"How do you feel?". "Full of hot air."
"Isn't that what public speaking's all about?"
My field of expertise is visual, and I tend to talk through pictures more than anything. I speak well enough, and can carry a conversation as well as anyone, but presenting to a group of people still makes me nervous. I have one of the biggest presentations of my career coming up this week, and naturally I am the most nervous that I have been in a long time. My friends and family, and the members of my SMPS chapter, have shown me 110% support and love, but it doesn't leave me any less terrified of failure. My strengths are in visual communication, not necessarily oral communication. I create amazing proposals that look good and read well, I don't usually give presentations and speeches. However, knowing one's faults and having the courage to face them is the best way to overcome them.
My friend tells me that "anything that scares you is good, because it changes you". So, in preparing for this presentation with those words in my head, naturally the first film I thought of is The King's Speech. Directed by natural talent Tom Hooper, the film portrays a reluctant king who stammers and would rather be a naval officer, and an unknown speech therapist who used to be an actor. In the world of politics where speech is a tool, and sometimes a weapon, Albert "Bertie"/King George VI is a stammerer, and ill-equipped to convince anyone of his power as a king - least of all himself.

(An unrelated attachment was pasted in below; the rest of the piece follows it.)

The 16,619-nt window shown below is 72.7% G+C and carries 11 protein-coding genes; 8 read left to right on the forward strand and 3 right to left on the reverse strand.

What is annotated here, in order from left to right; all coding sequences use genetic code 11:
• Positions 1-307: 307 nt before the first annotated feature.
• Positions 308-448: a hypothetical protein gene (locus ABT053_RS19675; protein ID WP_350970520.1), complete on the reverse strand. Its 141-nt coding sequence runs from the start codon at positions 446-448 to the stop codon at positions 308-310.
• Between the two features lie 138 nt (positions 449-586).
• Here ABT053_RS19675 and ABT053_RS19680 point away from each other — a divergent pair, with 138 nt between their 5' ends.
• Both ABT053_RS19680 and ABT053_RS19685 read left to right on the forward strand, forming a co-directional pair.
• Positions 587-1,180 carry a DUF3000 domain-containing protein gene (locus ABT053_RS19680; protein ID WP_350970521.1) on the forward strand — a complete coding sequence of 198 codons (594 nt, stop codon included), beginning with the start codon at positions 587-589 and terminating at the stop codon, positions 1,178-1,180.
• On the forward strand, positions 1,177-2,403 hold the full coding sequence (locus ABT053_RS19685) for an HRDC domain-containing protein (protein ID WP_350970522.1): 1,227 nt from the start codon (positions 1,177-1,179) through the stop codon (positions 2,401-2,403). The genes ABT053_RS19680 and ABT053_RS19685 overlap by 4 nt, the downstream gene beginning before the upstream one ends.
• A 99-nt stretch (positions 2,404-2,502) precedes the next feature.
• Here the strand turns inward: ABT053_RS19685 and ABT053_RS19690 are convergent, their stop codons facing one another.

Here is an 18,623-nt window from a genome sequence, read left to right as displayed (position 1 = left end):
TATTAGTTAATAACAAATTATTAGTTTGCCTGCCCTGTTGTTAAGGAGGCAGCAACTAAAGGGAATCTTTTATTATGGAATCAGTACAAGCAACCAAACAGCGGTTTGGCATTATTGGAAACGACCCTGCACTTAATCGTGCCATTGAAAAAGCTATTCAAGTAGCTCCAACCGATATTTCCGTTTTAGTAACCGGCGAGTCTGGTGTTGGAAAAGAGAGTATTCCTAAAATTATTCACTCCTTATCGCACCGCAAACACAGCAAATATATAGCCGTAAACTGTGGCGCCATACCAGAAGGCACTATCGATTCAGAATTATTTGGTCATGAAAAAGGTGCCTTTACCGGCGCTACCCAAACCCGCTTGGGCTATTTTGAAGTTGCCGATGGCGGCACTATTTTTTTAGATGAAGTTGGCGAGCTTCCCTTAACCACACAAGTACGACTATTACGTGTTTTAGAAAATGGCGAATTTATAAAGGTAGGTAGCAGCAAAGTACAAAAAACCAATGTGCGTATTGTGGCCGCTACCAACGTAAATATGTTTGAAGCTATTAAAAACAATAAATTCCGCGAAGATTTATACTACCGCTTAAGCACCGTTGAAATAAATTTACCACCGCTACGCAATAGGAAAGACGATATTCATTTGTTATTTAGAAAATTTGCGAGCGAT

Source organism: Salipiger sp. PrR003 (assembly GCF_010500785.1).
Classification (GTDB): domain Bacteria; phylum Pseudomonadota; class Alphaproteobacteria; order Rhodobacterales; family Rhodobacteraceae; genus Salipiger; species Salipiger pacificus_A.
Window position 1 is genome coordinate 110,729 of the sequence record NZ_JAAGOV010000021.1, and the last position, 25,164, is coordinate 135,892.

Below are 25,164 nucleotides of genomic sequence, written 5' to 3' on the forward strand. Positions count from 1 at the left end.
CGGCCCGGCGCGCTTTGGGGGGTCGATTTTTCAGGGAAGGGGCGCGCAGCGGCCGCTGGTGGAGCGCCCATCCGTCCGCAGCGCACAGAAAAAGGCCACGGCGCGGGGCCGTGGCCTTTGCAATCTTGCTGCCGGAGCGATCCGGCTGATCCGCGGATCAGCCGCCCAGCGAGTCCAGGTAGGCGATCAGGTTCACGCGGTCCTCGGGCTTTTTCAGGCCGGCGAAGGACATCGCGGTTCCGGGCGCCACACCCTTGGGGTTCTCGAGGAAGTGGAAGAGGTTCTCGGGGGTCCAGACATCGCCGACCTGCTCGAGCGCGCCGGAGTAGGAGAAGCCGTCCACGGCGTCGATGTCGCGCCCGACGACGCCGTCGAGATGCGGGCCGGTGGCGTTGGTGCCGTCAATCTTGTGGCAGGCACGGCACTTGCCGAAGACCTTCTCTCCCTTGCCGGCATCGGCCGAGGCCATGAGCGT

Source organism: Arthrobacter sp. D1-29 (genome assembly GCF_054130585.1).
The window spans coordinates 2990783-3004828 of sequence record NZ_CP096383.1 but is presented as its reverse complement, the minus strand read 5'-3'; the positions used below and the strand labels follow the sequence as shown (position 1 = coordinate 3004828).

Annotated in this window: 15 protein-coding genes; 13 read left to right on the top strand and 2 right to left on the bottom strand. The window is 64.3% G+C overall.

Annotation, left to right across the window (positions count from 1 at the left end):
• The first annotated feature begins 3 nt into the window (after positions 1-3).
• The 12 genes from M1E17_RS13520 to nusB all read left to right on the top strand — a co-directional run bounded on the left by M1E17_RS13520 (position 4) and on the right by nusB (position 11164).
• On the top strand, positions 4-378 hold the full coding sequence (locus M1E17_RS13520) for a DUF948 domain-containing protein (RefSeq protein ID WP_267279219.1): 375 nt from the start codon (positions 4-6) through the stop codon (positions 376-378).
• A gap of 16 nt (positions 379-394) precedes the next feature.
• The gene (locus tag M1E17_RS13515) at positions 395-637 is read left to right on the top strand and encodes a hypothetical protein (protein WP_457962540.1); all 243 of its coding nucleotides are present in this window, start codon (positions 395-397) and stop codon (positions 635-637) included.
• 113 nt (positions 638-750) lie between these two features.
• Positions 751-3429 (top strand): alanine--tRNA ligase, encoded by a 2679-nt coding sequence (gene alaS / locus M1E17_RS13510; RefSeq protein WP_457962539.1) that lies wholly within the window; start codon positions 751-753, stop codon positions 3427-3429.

Albert, Duke of York, has a supporting role in his family's political life as the son of King George V, as a prince of England, and second in line to the throne. His father is firm and strict, and doesn't take well to his stammering - a result of years of psychological setbacks. After a failed speech at Wimbledon, his wife, the Duchess Elizabeth, desperate to find help for her husband, turns to Lionel Logue, an Australian in England known for his successful, however unorthodox, speech therapy tactics. He manages to convince the Duke that he can help with his stammer and learn to speak with eloquence and grace. To address the intimacy of the nature of their speech work, Lionel calls him by his family name Bertie. Albert reluctantly accepts his help and the two set off to fix his speech, while Lionel attempts to fix his self-confidence as a monarch and as a man.